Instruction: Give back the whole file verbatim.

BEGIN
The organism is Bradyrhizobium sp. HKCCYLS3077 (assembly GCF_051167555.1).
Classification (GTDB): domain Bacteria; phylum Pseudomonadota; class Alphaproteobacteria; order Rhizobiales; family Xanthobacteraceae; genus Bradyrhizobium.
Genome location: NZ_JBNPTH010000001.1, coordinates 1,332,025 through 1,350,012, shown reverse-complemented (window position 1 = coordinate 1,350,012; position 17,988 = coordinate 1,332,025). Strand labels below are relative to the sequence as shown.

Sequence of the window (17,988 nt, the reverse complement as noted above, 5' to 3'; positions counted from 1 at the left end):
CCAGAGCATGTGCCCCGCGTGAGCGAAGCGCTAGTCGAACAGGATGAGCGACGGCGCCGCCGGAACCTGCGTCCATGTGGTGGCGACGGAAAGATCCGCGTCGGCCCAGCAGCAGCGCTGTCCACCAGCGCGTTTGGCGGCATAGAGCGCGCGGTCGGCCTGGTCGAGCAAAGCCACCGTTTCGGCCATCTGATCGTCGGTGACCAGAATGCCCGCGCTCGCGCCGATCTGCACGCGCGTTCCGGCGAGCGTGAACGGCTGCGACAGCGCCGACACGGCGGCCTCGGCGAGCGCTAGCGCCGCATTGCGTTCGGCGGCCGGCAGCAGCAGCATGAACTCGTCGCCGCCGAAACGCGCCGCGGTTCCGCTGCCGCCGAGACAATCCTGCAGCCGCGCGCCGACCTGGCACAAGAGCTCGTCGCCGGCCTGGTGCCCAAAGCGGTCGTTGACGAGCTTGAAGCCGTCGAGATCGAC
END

The organism is Bradyrhizobium sp. HKCCYLS3077 (assembly GCF_051167555.1).
Classification (GTDB): domain Bacteria; phylum Pseudomonadota; class Alphaproteobacteria; order Rhizobiales; family Xanthobacteraceae; genus Bradyrhizobium.
Genome location: NZ_JBNPTH010000001.1, coordinates 1,332,025 through 1,350,012, shown reverse-complemented (window position 1 = coordinate 1,350,012; position 17,988 = coordinate 1,332,025). Strand labels below are relative to the sequence as shown.

Sequence of the window (17,988 nt, the reverse complement as noted above, 5' to 3'; positions counted from 1 at the left end):
CCAGAGCATGTGCCCCGCGTGAGCGAAGCGCTAGTCGAACAGGATGAGCGACGGCGCCGCCGGAACCTGCGTCCATGTGGTGGCGACGGAAAGATCCGCGTCGGCCCAGCAGCAGCGCTGTCCACCAGCGCGTTTGGCGGCATAGAGCGCGCGGTCGGCCTGGTCGAGCAAAGCCACCGTTTCGGCCATCTGATCGTCGGTGACCAGAATGCCCGCGCTCGCGCCGATCTGCACGCGCGTTCCGGCGAGCGTGAACGGCTGCGACAGCGCCGACACGGCGGCCTCGGCGAGCGCTAGCGCCGCATTGCGTTCGGCGGCCGGCAGCAGCAGCATGAACTCGTCGCCGCCGAAACGCGCCGCGGTTCCGCTGCCGCCGAGACAATCCTGCAGCCGCGCGCCGACCTGGCACAAGAGCTCGTCGCCGGCCTGGTGCCCAAAGCGGTCGTTGACGAGCTTGAAGCCGTCGAGATCGAC